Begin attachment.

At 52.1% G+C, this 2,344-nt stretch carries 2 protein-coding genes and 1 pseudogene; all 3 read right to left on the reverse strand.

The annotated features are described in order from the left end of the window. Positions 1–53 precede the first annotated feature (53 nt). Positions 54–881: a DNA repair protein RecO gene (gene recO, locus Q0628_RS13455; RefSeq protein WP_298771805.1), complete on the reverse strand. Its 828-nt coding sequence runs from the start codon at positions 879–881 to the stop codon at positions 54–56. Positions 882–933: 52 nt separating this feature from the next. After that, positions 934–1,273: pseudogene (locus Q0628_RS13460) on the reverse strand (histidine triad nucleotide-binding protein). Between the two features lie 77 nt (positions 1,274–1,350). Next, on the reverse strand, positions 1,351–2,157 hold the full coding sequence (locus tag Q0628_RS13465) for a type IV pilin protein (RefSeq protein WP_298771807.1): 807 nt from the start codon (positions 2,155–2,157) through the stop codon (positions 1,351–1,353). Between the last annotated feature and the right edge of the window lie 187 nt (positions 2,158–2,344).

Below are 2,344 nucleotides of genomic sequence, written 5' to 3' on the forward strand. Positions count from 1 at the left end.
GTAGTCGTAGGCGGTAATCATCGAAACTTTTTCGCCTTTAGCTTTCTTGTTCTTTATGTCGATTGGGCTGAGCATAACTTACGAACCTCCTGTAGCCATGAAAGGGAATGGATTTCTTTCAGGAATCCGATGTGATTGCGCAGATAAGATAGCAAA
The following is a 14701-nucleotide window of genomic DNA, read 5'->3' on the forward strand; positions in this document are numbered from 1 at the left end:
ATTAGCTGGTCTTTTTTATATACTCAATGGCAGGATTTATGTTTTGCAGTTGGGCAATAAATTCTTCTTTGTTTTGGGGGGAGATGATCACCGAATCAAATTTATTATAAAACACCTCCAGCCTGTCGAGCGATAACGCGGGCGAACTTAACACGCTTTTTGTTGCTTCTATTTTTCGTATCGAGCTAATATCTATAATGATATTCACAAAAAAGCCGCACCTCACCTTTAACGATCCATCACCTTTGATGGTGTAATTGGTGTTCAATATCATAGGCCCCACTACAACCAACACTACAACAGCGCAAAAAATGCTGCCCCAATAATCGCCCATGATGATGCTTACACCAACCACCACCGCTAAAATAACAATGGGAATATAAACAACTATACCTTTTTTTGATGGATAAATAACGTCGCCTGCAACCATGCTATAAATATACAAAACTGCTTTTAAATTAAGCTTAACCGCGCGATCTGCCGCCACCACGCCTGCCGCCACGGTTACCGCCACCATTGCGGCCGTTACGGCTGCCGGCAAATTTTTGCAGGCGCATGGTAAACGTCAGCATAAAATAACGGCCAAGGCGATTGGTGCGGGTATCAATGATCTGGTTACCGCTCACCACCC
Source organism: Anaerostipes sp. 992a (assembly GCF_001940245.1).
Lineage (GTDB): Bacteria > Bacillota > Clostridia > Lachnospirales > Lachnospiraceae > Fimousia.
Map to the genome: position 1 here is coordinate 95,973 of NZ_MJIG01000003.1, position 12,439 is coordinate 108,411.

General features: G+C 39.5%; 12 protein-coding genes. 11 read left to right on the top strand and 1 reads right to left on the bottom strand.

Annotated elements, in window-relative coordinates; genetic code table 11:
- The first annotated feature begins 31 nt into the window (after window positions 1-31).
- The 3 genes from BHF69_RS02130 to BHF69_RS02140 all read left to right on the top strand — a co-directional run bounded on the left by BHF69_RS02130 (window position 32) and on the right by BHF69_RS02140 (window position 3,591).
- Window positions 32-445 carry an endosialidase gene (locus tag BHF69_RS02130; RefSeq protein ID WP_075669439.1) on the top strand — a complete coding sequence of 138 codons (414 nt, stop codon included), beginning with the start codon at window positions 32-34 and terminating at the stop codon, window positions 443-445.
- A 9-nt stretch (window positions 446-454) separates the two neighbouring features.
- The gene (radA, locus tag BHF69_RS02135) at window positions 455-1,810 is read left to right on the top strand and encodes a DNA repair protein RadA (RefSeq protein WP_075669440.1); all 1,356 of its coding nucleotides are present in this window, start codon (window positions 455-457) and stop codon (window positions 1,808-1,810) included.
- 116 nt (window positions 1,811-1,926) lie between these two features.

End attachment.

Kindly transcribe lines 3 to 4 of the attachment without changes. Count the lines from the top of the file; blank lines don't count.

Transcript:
Below are 2,344 nucleotides of genomic sequence, written 5' to 3' on the forward strand. Positions count from 1 at the left end.
GTAGTCGTAGGCGGTAATCATCGAAACTTTTTCGCCTTTAGCTTTCTTGTTCTTTATGTCGATTGGGCTGAGCATAACTTACGAACCTCCTGTAGCCATGAAAGGGAATGGATTTCTTTCAGGAATCCGATGTGATTGCGCAGATAAGATAGCAAA